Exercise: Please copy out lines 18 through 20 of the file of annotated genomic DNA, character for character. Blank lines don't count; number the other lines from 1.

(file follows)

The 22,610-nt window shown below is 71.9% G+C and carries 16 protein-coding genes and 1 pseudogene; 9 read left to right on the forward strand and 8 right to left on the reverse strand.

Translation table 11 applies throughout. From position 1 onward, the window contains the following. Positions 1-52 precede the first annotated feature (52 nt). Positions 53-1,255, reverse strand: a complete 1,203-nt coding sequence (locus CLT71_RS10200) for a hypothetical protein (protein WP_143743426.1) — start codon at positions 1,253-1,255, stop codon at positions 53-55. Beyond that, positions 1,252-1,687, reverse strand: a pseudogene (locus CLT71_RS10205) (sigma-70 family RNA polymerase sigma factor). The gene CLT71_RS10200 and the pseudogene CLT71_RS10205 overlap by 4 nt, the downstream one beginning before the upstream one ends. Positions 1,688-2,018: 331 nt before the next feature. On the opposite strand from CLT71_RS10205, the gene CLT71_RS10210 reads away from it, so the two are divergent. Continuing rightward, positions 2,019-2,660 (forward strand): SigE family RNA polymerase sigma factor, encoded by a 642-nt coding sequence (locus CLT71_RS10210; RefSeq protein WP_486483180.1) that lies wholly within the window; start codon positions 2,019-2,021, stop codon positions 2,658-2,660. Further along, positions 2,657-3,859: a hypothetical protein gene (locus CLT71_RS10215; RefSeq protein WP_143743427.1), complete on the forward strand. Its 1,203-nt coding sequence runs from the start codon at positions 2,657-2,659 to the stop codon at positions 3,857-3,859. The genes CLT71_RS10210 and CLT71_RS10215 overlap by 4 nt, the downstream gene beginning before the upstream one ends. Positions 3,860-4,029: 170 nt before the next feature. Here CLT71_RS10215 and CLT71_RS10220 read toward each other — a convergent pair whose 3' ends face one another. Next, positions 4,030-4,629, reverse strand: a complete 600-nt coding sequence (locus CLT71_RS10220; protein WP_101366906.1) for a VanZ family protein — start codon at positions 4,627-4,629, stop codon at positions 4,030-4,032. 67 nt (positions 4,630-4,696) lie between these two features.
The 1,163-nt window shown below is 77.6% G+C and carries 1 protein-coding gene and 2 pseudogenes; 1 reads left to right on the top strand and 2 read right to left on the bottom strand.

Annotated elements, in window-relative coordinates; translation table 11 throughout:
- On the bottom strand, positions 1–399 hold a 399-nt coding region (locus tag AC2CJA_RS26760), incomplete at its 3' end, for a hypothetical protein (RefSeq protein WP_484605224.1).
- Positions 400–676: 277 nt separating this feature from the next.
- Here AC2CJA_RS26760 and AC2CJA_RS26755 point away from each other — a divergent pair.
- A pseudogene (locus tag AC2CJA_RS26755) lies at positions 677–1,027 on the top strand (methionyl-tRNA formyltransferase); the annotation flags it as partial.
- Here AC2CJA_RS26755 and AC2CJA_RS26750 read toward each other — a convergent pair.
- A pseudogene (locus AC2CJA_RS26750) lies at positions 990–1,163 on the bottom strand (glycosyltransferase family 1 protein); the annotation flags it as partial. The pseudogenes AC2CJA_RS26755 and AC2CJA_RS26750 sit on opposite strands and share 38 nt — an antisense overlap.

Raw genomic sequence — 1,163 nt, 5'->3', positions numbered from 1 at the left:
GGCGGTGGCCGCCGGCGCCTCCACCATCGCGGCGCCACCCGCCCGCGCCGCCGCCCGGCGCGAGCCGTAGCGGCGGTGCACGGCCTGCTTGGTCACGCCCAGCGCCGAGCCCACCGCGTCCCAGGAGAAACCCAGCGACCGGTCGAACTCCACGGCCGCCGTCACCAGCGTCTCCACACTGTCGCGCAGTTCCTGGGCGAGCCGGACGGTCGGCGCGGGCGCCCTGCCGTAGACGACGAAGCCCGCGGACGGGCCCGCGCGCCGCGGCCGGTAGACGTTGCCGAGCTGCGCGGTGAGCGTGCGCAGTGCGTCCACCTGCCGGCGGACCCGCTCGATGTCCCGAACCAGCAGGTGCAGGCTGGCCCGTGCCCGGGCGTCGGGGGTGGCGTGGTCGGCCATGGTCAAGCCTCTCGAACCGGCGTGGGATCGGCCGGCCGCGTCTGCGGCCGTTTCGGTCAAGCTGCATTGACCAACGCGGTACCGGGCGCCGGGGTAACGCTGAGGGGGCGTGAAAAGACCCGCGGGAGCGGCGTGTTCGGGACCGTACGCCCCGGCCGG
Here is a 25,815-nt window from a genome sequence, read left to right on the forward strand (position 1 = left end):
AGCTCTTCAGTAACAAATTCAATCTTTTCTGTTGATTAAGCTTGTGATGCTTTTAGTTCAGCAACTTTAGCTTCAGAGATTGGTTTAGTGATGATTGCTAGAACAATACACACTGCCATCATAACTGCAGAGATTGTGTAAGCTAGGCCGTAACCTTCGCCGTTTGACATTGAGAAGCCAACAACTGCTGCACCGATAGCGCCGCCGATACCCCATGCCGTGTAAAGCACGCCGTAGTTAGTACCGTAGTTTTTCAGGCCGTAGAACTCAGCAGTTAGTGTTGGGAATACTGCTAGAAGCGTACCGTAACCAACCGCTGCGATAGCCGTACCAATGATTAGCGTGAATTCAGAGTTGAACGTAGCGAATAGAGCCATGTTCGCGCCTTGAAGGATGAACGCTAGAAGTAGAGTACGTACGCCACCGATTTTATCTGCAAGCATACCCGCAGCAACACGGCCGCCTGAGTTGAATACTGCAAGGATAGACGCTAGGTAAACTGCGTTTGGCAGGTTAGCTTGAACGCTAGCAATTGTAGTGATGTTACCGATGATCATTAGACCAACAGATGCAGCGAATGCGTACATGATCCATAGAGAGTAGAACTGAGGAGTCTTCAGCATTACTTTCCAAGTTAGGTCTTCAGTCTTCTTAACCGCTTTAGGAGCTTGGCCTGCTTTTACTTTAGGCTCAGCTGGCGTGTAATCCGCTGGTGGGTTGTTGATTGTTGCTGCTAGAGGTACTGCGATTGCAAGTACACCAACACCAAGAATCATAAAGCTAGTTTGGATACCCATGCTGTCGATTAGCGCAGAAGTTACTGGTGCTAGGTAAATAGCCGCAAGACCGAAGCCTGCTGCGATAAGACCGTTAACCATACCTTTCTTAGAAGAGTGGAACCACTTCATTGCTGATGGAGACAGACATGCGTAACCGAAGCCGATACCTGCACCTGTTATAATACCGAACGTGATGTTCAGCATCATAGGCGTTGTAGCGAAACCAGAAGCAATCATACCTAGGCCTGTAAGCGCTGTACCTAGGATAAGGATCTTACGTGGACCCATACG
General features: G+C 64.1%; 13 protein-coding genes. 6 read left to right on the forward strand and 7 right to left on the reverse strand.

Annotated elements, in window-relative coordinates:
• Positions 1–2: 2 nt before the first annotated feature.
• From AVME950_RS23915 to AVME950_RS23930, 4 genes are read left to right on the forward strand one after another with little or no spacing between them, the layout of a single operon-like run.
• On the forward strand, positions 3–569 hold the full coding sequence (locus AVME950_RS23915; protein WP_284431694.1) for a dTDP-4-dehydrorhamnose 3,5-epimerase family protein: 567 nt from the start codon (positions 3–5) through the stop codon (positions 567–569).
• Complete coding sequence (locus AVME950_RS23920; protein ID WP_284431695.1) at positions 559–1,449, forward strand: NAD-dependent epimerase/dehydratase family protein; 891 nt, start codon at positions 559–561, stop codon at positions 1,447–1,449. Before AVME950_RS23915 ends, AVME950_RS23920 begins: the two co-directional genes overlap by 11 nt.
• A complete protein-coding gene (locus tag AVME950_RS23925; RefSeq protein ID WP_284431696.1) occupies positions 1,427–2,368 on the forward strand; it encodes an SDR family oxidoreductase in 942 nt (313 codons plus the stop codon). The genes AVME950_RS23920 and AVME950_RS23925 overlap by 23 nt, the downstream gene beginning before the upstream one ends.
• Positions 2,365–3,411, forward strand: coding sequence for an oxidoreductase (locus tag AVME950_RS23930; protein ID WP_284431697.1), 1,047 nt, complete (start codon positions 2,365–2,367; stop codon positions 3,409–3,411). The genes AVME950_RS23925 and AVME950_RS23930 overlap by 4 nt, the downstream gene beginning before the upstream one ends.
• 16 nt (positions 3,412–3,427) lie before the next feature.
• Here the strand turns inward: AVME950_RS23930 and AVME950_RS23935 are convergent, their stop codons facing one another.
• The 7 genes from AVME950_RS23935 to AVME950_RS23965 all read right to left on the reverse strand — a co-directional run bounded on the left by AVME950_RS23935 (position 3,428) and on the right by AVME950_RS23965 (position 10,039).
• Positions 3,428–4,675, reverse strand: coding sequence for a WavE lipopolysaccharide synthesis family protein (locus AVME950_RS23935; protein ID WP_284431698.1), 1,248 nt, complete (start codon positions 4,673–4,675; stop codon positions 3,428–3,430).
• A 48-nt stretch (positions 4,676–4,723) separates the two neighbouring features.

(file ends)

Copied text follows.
• From AVME950_RS23915 to AVME950_RS23930, 4 genes are read left to right on the forward strand one after another with little or no spacing between them, the layout of a single operon-like run.
• On the forward strand, positions 3–569 hold the full coding sequence (locus AVME950_RS23915; protein WP_284431694.1) for a dTDP-4-dehydrorhamnose 3,5-epimerase family protein: 567 nt from the start codon (positions 3–5) through the stop codon (positions 567–569).
• Complete coding sequence (locus AVME950_RS23920; protein ID WP_284431695.1) at positions 559–1,449, forward strand: NAD-dependent epimerase/dehydratase family protein; 891 nt, start codon at positions 559–561, stop codon at positions 1,447–1,449. Before AVME950_RS23915 ends, AVME950_RS23920 begins: the two co-directional genes overlap by 11 nt.